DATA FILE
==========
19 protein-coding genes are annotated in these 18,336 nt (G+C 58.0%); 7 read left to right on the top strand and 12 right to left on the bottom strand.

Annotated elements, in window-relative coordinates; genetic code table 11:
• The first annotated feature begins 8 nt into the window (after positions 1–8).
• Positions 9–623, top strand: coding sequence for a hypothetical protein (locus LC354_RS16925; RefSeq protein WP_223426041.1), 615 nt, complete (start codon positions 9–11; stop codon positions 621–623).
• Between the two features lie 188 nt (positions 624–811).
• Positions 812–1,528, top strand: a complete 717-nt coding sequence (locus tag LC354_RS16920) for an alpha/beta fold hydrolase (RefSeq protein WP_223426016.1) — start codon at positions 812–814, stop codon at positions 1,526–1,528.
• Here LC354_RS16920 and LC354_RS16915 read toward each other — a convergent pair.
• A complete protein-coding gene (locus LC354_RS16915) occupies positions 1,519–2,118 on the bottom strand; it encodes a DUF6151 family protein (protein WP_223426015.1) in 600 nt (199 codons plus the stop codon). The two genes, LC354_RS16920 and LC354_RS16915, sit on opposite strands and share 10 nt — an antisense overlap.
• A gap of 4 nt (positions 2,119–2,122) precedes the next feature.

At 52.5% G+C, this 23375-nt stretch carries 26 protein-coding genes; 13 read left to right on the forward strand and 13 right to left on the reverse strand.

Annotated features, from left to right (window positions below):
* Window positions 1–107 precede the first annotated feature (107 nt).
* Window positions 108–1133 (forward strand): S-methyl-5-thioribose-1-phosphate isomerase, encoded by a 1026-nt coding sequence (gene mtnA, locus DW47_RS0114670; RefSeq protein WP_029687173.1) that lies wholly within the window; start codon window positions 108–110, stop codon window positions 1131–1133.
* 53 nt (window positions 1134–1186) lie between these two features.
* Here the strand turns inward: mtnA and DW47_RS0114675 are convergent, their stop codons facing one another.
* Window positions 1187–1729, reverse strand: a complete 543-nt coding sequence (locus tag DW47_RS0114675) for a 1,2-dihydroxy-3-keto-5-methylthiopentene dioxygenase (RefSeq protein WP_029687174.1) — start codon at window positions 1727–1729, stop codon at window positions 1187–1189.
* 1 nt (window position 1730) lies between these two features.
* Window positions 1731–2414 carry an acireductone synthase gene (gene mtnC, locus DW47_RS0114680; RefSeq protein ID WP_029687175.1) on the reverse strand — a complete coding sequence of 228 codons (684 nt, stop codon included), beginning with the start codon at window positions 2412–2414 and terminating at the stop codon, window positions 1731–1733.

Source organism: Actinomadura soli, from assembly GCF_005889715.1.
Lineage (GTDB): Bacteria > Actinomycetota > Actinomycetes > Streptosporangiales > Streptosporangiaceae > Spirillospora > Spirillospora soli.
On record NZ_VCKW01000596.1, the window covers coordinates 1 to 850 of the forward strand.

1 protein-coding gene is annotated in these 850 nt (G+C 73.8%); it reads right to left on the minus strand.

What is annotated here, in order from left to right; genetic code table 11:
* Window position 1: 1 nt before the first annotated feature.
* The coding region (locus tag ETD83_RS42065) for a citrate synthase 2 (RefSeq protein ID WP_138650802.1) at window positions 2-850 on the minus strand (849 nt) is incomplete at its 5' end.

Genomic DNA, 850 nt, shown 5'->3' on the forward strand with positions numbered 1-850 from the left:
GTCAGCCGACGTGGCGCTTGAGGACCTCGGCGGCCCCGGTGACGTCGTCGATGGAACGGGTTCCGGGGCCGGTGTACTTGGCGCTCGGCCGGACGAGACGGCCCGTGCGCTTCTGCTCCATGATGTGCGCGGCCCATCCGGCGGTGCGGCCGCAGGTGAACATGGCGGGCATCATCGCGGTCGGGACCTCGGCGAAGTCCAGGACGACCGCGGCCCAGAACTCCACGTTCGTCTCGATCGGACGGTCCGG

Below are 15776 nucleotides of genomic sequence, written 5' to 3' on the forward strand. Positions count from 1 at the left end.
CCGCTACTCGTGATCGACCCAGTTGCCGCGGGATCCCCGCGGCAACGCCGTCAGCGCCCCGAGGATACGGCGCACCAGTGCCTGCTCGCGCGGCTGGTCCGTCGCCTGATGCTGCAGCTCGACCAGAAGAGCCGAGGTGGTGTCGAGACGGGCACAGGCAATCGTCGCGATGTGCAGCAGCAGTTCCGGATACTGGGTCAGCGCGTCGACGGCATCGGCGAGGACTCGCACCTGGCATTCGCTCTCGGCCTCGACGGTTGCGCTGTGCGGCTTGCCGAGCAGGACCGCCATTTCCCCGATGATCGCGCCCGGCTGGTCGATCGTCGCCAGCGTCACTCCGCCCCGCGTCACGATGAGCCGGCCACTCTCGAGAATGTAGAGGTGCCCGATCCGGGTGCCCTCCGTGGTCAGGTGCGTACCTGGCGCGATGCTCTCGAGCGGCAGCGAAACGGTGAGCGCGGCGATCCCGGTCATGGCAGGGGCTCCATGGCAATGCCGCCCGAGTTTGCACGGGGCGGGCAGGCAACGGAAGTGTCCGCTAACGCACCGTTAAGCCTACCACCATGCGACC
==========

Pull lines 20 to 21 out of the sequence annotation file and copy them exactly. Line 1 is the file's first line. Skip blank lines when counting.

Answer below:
Lineage (GTDB): Bacteria > Actinomycetota > Actinomycetes > Streptosporangiales > Streptosporangiaceae > Spirillospora > Spirillospora soli.
On record NZ_VCKW01000596.1, the window covers coordinates 1 to 850 of the forward strand.